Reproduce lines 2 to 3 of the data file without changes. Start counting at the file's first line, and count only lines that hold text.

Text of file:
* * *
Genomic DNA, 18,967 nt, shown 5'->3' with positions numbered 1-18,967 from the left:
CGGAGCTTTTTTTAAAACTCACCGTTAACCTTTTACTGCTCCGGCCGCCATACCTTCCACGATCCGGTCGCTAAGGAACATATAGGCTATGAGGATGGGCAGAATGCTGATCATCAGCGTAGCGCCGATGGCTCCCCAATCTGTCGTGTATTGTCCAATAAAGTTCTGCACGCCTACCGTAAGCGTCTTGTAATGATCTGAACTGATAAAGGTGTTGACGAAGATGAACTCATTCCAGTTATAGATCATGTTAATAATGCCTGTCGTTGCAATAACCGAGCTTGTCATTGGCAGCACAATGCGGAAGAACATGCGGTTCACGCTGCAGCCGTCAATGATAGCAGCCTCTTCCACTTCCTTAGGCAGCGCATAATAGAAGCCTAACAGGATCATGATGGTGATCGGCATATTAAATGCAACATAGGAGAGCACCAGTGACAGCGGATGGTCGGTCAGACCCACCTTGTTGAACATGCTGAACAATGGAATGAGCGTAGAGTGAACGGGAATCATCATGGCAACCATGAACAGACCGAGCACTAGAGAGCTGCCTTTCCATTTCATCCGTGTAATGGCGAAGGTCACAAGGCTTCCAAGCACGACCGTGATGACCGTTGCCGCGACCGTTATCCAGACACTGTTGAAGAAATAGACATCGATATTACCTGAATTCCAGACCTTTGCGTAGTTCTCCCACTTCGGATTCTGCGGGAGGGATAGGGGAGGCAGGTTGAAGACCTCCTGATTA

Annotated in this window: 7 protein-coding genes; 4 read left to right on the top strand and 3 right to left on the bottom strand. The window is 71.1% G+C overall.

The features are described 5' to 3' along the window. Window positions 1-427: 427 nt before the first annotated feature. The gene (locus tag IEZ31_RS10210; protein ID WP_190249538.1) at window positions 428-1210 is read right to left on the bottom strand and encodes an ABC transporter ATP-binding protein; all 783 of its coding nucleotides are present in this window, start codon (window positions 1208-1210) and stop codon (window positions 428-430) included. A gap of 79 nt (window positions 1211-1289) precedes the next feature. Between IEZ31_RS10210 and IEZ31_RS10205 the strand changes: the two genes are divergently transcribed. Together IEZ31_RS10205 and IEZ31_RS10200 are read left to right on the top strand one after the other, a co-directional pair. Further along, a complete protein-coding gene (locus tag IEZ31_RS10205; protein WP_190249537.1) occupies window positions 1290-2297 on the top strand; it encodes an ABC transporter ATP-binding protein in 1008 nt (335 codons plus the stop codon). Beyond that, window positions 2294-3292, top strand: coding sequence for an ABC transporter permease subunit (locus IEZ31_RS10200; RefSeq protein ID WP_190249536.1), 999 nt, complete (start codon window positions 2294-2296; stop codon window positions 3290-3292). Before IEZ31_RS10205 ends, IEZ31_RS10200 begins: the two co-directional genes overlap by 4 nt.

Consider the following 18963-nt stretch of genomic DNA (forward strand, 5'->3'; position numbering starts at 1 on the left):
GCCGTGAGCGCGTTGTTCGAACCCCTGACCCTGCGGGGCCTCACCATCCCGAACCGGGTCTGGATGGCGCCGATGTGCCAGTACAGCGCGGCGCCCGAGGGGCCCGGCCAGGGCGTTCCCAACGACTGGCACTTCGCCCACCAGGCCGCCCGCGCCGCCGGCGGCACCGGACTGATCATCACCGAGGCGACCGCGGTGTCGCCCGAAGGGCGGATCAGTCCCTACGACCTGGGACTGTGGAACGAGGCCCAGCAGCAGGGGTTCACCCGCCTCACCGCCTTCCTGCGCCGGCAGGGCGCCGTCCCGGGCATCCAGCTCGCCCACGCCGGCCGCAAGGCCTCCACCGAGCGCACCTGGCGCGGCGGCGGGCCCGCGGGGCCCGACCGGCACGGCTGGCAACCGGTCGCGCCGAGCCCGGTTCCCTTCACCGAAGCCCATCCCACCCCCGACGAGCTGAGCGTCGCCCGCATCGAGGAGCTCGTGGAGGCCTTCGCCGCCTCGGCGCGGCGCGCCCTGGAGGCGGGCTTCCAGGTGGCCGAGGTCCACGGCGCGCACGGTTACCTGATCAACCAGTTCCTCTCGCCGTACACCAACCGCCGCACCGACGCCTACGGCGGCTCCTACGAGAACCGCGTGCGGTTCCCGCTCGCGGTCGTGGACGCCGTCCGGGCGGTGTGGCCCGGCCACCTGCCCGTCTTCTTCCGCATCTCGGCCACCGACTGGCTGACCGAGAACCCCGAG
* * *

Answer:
CGGAGCTTTTTTTAAAACTCACCGTTAACCTTTTACTGCTCCGGCCGCCATACCTTCCACGATCCGGTCGCTAAGGAACATATAGGCTATGAGGATGGGCAGAATGCTGATCATCAGCGTAGCGCCGATGGCTCCCCAATCTGTCGTGTATTGTCCAATAAAGTTCTGCACGCCTACCGTAAGCGTCTTGTAATGATCTGAACTGATAAAGGTGTTGACGAAGATGAACTCATTCCAGTTATAGATCATGTTAATAATGCCTGTCGTTGCAATAACCGAGCTTGTCATTGGCAGCACAATGCGGAAGAACATGCGGTTCACGCTGCAGCCGTCAATGATAGCAGCCTCTTCCACTTCCTTAGGCAGCGCATAATAGAAGCCTAACAGGATCATGATGGTGATCGGCATATTAAATGCAACATAGGAGAGCACCAGTGACAGCGGATGGTCGGTCAGACCCACCTTGTTGAACATGCTGAACAATGGAATGAGCGTAGAGTGAACGGGAATCATCATGGCAACCATGAACAGACCGAGCACTAGAGAGCTGCCTTTCCATTTCATCCGTGTAATGGCGAAGGTCACAAGGCTTCCAAGCACGACCGTGATGACCGTTGCCGCGACCGTTATCCAGACACTGTTGAAGAAATAGACATCGATATTACCTGAATTCCAGACCTTTGCGTAGTTCTCCCACTTCGGATTCTGCGGGAGGGATAGGGGAGGCAGGTTGAAGACCTCCTGATTA

Annotated in this window: 7 protein-coding genes; 4 read left to right on the top strand and 3 right to left on the bottom strand. The window is 71.1% G+C overall.